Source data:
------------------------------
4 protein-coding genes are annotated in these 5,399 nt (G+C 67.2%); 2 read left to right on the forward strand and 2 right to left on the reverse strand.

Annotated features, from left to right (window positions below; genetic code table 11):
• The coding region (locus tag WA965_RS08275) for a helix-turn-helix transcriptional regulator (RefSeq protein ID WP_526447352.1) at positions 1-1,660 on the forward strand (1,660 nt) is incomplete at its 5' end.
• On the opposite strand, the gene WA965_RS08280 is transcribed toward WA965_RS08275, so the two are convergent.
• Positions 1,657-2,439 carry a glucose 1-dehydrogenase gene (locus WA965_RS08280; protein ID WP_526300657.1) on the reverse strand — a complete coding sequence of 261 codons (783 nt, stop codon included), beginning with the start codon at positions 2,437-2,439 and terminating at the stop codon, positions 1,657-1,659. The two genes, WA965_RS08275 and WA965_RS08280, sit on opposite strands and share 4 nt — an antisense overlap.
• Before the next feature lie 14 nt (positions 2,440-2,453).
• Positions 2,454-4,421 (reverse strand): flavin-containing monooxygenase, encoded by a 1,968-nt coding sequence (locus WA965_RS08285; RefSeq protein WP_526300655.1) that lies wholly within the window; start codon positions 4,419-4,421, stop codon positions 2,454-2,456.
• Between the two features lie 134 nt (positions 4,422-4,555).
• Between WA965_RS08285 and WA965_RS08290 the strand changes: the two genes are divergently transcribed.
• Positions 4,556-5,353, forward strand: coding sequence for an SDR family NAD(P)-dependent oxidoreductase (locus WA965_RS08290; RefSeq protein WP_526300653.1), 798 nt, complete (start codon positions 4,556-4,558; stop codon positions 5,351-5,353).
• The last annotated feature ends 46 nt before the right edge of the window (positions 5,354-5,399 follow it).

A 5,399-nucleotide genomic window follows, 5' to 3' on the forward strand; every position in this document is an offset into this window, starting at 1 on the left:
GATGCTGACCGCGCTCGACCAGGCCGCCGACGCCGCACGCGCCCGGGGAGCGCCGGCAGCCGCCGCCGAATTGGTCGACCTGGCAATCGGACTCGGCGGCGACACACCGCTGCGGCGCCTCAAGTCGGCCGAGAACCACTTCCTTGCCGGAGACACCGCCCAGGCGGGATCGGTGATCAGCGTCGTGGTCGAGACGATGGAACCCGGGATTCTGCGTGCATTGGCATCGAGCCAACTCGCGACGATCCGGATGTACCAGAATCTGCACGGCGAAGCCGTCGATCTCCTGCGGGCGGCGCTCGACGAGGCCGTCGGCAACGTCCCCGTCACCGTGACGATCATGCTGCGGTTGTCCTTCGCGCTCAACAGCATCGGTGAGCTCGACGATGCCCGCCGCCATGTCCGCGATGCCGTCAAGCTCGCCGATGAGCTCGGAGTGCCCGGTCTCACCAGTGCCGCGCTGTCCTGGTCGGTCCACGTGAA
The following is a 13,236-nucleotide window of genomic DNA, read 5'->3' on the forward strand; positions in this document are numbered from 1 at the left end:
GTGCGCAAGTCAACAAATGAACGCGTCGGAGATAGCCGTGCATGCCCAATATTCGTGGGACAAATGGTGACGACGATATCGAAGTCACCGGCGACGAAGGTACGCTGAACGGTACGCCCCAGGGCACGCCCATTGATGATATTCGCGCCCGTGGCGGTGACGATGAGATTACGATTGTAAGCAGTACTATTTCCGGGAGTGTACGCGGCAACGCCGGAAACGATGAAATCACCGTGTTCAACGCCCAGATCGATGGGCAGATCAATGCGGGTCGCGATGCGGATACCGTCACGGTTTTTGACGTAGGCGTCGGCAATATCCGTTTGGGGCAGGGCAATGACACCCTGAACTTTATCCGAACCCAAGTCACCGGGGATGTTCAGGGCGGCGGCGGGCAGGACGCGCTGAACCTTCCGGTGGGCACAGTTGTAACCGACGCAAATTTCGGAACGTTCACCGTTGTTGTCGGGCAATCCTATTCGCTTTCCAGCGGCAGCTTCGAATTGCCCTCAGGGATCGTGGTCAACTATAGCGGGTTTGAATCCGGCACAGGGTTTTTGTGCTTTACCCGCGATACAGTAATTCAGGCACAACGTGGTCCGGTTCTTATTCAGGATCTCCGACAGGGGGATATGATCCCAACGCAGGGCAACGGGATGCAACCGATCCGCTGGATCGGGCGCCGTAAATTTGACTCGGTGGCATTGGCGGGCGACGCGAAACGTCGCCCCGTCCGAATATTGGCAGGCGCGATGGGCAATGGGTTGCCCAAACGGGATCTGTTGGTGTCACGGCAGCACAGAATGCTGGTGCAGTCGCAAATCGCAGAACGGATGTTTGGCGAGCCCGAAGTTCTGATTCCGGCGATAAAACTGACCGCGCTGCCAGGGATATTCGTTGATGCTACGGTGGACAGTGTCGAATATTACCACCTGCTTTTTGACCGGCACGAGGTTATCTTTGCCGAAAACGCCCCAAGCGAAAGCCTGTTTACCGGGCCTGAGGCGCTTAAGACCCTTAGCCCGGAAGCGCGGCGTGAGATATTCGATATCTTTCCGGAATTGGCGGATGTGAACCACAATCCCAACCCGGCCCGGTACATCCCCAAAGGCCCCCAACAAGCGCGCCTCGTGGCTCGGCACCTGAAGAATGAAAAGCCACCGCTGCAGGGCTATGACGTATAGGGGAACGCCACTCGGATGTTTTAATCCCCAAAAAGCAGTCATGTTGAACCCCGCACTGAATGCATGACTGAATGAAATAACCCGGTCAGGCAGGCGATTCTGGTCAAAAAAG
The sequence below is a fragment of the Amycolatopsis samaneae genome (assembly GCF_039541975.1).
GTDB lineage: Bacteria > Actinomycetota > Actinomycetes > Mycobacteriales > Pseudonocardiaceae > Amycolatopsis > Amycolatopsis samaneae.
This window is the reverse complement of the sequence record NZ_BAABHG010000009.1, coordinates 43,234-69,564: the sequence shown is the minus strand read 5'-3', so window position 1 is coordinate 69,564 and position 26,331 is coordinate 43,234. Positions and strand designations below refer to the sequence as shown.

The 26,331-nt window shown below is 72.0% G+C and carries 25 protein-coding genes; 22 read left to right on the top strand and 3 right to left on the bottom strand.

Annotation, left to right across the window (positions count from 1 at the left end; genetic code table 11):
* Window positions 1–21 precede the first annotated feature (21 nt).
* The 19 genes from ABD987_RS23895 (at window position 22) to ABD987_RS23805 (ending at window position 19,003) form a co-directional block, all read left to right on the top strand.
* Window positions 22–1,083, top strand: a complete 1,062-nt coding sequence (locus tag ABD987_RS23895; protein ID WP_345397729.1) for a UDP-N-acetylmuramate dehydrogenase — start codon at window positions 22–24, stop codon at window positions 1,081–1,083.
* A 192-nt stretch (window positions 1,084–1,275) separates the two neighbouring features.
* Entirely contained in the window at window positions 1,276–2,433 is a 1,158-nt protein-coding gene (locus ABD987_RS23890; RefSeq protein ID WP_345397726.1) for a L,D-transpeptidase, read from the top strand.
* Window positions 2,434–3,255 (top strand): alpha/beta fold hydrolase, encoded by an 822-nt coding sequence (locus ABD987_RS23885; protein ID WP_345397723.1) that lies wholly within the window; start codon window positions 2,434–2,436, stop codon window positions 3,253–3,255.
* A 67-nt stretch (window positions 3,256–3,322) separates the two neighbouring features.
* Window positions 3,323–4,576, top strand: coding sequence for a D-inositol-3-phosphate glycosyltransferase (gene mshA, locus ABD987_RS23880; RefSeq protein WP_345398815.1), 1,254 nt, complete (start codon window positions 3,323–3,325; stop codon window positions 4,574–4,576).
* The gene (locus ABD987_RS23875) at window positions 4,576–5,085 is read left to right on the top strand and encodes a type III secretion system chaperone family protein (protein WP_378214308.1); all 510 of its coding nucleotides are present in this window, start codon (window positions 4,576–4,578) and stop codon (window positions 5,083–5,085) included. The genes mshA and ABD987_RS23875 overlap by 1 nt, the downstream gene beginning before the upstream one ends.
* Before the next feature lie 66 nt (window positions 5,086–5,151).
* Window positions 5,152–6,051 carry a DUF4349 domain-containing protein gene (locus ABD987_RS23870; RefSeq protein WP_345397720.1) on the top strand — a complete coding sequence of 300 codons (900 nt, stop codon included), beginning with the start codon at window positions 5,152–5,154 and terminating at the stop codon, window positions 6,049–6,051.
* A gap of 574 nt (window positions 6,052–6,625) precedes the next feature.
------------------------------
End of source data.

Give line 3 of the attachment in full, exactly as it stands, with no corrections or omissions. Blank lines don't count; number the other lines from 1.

• The coding region (locus tag WA965_RS08275) for a helix-turn-helix transcriptional regulator (RefSeq protein ID WP_526447352.1) at positions 1-1,660 on the forward strand (1,660 nt) is incomplete at its 5' end.